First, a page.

Over the past few days I have been inundated with several questions regarding the new Government program geared toward allowing the private sector to receive Government financial support for the purchase of so-called toxic assets. I would assume the investment community wants a piece of the action, and is asking how? Below I have written an explanation of how this once in a lifetime Public-Private Investment Program (PPIP) works.
Unfortunately it's not as straight forward as simply identifying a desired asset, having your offer accepted followed by an application to the Government for a highly leveraged guaranteed loan. If it were only that easy, we could all jump in! The assets that will be available for sale will most likely be offered not as a single asset but rather as a package of several mortgage loans (commonly referred to in the market as loan pools) and then auctioned off to the highest bidder. Provided you have sufficient funds to purchase mortgage pools this program is an excellent investment opportunity for you. Read on for further details.
Geithner, Show me the Money!
I got excited on Monday on hearing the news that private investors could have access to Government guaranteed loans and equity in order to buy troubled loans from banks, in what is being called the Public-Private Investment Program (PPIP). There are two pieces to this, the Legacy Loans Program and the Legacy Securities Program.
The PPIP has three basic principals;
(1) Maximize the impact of each taxpayer dollar through partnership with private investment;
(2) Share the risk and profit with the private sector;
(3) Private sector price discovery through private investor involvement and competition, that is, reestablishing a market price.
Legacy Loans Program
This represents a very real and feasible opportunity for the private sector to acquire pools of loans from banks seeking liquidity because the Government through the Treasury is willing to provide 50% of the required equity and will also guarantee the financing which can be levered by up to 6 to 1 through the FDIC. This represents an equity requirement of 14.3%, or an LTV of 85.7%. Leverage of this scale is currently near impossible to achieve through the traditional banking channels. Additionally, as the Government will be a 50% equity partner, the private investor only needs to come up with half the equity or 7.15% of the purchase price. Therefore a private investor shares 50% of the upside but only has the burden of 7.15% of the risk.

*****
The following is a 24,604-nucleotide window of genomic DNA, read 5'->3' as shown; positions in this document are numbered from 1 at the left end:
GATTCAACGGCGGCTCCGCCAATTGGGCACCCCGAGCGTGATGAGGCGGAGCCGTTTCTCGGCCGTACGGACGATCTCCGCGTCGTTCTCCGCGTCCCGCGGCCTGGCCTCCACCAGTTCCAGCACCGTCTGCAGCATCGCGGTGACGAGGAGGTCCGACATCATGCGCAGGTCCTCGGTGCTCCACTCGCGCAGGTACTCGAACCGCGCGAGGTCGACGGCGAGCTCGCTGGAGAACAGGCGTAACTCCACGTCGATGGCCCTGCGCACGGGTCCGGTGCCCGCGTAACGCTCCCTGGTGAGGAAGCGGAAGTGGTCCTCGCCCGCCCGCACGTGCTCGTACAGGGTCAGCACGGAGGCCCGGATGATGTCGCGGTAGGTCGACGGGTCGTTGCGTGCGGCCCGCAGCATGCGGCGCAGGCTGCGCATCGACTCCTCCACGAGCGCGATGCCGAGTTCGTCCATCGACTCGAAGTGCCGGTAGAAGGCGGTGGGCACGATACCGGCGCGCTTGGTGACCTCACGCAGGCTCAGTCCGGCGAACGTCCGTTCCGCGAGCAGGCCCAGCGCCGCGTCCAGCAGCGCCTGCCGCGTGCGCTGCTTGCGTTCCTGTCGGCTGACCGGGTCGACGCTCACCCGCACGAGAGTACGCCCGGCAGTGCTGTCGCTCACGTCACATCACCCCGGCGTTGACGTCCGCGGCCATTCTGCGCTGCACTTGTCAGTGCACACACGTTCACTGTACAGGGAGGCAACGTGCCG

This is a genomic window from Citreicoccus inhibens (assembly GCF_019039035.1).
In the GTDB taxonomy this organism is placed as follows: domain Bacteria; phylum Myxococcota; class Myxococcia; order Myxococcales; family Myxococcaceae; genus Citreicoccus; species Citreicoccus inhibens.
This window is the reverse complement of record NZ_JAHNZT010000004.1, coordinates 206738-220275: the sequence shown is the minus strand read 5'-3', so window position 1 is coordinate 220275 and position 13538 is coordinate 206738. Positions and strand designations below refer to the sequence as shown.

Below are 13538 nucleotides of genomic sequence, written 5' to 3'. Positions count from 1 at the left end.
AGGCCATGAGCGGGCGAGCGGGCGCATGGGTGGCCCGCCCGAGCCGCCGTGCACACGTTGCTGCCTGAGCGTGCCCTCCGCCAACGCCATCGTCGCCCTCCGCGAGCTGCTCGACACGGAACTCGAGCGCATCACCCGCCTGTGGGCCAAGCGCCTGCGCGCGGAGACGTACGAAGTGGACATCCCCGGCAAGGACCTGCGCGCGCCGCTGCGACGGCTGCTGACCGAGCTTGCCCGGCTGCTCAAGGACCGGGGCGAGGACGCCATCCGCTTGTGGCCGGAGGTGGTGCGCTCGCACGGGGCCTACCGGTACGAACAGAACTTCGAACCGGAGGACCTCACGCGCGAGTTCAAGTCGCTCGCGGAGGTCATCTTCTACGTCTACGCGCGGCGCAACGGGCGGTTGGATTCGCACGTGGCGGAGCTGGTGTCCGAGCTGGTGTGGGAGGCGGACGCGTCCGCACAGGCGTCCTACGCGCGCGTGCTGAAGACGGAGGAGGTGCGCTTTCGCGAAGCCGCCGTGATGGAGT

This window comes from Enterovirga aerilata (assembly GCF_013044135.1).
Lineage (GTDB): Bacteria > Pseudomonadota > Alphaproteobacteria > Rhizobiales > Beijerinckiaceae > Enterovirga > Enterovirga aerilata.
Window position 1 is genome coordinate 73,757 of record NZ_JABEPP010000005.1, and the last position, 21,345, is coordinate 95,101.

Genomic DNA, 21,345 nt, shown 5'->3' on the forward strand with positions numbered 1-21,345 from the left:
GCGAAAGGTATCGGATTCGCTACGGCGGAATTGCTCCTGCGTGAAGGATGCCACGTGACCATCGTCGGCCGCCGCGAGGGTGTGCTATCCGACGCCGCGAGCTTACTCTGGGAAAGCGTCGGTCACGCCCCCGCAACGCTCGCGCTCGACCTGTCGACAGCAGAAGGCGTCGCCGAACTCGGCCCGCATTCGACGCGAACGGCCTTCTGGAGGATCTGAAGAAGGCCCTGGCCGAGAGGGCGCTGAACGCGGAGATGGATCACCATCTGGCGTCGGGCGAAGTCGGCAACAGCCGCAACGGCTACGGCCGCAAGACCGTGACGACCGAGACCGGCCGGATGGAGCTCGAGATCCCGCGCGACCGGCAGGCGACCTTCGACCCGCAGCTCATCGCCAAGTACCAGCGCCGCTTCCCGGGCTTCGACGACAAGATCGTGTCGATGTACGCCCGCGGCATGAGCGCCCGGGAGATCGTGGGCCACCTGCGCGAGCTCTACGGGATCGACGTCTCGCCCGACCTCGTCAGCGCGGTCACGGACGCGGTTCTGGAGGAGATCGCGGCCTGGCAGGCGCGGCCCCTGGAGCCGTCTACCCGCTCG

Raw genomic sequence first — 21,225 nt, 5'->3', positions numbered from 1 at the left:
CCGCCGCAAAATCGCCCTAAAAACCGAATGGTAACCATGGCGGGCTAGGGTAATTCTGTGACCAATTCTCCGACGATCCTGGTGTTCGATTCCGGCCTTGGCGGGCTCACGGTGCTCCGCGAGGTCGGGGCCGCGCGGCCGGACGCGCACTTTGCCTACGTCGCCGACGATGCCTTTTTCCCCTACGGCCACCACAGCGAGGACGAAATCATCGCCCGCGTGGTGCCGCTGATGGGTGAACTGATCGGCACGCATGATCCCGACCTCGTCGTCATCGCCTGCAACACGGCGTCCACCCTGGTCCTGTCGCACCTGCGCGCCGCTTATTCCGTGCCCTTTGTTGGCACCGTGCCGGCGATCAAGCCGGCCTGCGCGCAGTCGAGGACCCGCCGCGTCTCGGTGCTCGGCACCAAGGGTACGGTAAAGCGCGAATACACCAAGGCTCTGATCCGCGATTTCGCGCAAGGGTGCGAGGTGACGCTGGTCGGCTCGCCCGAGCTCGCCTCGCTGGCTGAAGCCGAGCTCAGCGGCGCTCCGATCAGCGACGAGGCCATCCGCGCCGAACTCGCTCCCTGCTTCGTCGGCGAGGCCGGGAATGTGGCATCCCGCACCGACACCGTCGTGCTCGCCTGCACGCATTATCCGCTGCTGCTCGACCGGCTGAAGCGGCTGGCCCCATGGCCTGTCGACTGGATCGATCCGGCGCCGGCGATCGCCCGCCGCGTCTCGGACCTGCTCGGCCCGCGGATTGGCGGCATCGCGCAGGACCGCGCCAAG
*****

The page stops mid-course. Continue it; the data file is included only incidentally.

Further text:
The Treasury will put up $75 billion to $100 billion out of the Troubled Asset Relief Program (TARP) to start the program, and it is anticipated that this will create $500 billion to $1 trillion in loan purchases. Sellers of loans, usually in pools, will identify these to the FDIC who will asses the amount of leverage they are willing to provide on the pool with a limit of 6 to 1. The pools are then auctioned off to the highest private investor bidder with Treasury providing 50% of the equity required. The private investor is free to manage the asset until its ultimate liquidation, the sale of which will be subject to FDIC oversight.
Legacy Loans Program
The PPIP will also be available to buy up securitized loans such as residential mortgage backed securities, commercial mortgage backed securities, and other asset backed securities. The Government will also provide 50% of the equity in these investments and guarantee the financing which can be levered by up to 2 to 1 through the FDIC. Funding for this part of the program is being provided through the Term Asset Backed Securities Facility (TALF).
Seem too good to be true? Maybe!
The terms of this program have only been released this week and the first transaction may not happen until May. How well this program is adopted by the banks who will be the sellers of the loans remains to be seen. President Obama is meeting with a group of chief executives from the top financial institutions this Friday to seek support for his various programs to unlock liquidity in the credit markets. These very banks have the most to gain from the PPIP which may reestablish a market price for securitized loans and free up much needed liquidity to allow new lending, so their reaction and feedback to this program is critical in making it work for everyone.
Banks may fear added Government and public scrutiny along with additional regulation if they participate in the PPIP; getting clear guidance from the Government on this will be crucial for the program's successful adoption.
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